TZL: How often do you valuate your firm and what key metrics do you use in the process? Do you valuate using in-house staff or is it outsourced?
PG: We do it annually and we outsource it.
TZL: Ownership transition can be tricky, to say the least. What’s the key to ensuring a smooth passing of the baton? What’s the biggest pitfall to avoid?
PG: Ownership and leadership transition are very different for us. At Westwood, our buy-sell agreement requires that we sell our shares at 65, which allows us to manage the process. We create scenarios for retiring owners which allows us to plan years in advance. Westwood has been in business for 47 years and has successfully transitioned ownership multiple times. Shareholders are required to give a one-year notice, which also allows us to plan ahead. Westwood has worked to keep balance in share ownership as we’ve grown. The biggest pitfall to avoid is not planning. Look forward and be prepared.
TZL: They say failure is a great teacher. What’s the biggest lesson you’ve had to learn the hard way?
PG: Through my experience doing acquisitions and entering new markets, I’ve learned that culture is more important than numbers. In the beginning, we looked more at the numbers than the people and their cultural fit. It caused more damage than any monetary gains an acquisition could bring. A strong culture and good leadership has proven to be our biggest differentiator and brings us greatest success.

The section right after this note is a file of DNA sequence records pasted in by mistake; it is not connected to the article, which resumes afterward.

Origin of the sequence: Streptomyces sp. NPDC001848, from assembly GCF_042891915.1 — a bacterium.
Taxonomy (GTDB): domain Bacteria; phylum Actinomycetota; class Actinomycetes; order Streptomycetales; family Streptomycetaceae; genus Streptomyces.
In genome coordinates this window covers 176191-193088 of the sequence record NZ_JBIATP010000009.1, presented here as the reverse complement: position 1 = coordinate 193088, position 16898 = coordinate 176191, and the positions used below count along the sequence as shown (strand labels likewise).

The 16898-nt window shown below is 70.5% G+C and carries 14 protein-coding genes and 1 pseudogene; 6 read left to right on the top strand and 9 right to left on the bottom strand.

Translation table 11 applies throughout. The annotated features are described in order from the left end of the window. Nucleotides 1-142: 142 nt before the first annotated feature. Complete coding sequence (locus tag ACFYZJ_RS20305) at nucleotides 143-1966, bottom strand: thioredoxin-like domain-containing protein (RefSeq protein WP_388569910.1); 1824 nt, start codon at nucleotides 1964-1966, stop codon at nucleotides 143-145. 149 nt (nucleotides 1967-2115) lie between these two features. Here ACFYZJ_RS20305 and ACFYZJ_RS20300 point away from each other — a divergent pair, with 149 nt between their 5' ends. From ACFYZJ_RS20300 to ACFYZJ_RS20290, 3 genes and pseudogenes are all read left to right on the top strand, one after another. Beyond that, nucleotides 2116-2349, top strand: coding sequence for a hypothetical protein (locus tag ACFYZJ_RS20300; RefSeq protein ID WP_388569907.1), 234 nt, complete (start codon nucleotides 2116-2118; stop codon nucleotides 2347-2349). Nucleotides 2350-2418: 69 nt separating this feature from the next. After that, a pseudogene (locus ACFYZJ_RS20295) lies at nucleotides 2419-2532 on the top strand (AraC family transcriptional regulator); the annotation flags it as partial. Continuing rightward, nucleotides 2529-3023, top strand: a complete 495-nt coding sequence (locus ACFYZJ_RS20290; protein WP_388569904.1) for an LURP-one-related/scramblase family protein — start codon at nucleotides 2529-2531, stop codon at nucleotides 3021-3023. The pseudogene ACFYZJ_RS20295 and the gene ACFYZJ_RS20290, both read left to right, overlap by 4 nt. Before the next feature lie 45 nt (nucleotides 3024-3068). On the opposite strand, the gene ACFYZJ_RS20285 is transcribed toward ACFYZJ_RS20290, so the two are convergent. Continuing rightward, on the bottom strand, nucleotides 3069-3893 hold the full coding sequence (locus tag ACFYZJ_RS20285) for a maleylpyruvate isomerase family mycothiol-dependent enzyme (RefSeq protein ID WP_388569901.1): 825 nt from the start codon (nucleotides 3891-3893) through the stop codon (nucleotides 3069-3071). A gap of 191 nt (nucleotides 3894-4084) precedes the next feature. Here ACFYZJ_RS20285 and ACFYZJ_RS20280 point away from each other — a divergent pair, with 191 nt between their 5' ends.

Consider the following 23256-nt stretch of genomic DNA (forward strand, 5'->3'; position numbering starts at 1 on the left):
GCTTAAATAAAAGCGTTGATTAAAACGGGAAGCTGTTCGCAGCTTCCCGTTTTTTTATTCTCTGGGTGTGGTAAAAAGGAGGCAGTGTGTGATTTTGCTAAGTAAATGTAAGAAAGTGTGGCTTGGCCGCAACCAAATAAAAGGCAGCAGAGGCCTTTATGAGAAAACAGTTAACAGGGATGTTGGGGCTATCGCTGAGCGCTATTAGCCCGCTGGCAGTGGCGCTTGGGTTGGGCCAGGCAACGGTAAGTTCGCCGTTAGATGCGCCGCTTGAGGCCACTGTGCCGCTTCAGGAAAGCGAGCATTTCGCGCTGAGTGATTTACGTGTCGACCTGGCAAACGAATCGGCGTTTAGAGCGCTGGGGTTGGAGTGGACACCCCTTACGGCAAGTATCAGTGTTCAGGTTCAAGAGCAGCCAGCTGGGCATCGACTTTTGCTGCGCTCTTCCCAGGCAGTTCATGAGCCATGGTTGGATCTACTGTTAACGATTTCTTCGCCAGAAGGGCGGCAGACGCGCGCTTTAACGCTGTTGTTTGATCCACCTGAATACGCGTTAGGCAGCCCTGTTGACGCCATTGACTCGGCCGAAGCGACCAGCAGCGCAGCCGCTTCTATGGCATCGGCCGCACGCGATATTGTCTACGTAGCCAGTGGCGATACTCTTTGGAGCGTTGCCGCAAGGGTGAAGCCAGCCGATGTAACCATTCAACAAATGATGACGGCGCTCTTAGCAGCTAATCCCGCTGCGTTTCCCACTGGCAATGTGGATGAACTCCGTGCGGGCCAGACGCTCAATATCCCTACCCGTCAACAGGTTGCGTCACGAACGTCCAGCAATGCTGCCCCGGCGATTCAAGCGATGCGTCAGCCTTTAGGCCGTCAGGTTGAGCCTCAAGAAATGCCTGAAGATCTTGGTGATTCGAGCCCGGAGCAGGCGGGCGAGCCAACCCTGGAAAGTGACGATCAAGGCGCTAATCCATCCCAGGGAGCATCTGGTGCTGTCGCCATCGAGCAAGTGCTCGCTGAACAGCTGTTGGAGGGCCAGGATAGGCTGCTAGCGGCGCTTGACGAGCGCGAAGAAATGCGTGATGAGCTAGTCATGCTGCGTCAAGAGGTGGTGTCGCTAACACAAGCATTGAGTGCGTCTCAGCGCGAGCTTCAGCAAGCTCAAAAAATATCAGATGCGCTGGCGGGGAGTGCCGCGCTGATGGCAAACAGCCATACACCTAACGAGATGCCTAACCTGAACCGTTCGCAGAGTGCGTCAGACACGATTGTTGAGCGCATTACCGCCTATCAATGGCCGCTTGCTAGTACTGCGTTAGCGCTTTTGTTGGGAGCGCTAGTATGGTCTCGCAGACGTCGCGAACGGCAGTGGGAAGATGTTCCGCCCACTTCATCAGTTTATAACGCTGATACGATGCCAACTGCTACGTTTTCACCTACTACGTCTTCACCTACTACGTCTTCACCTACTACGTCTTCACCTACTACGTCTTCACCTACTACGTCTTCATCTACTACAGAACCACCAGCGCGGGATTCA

TZL: Research shows that PMs are overworked, understaffed, and that many firms do not have formal training programs for PMs. What is your firm doing to support its PMs?
PG: We outsource some of our PM training, but we also have internal training through Westwood University on our processes and methods. Our senior leaders are actively involved with mentoring PMs. They have an open door policy and place high priority on PMs to ensure they have what they need. Mentoring ranked high in feedback that we received from employees regarding how they would define our culture.
TZL: In one word or phrase, what do you describe as your number one job responsibility as CEO?
PG: Increase shareholder value – that’s sort of strange to say out loud, but it’s a fact (or should be) for every CEO. Increasing shareholder value isn’t just a win for shareholders, it’s a win for clients and employees.
TZL: Diversity and inclusion is lacking. What steps are you taking to address the issue?
PG: Westwood has become diverse by welcoming and supporting talent from different backgrounds. The success of these employees has driven our PMs to demand more diverse talent. As a result, we’ve developed more programs geared toward reaching and supporting them than we did five years ago.
TZL: A firm’s longevity is valuable. What are you doing to encourage your staff to stick around?
PG: Recruiting and retention are everyone’s job. This is the message that we try to support every day. Our success as an organization is dependent on our success with our clients. Every project manager understands this. We have a lot of programs – from an active wellness program (that we call Lifestyle) to a company-wide Toastmasters group – but recruiting and retention cannot be “outsourced” to a program. Every supervisor understands that their success is dependent on their talented, trained team, and that they need to support that team in every way possible.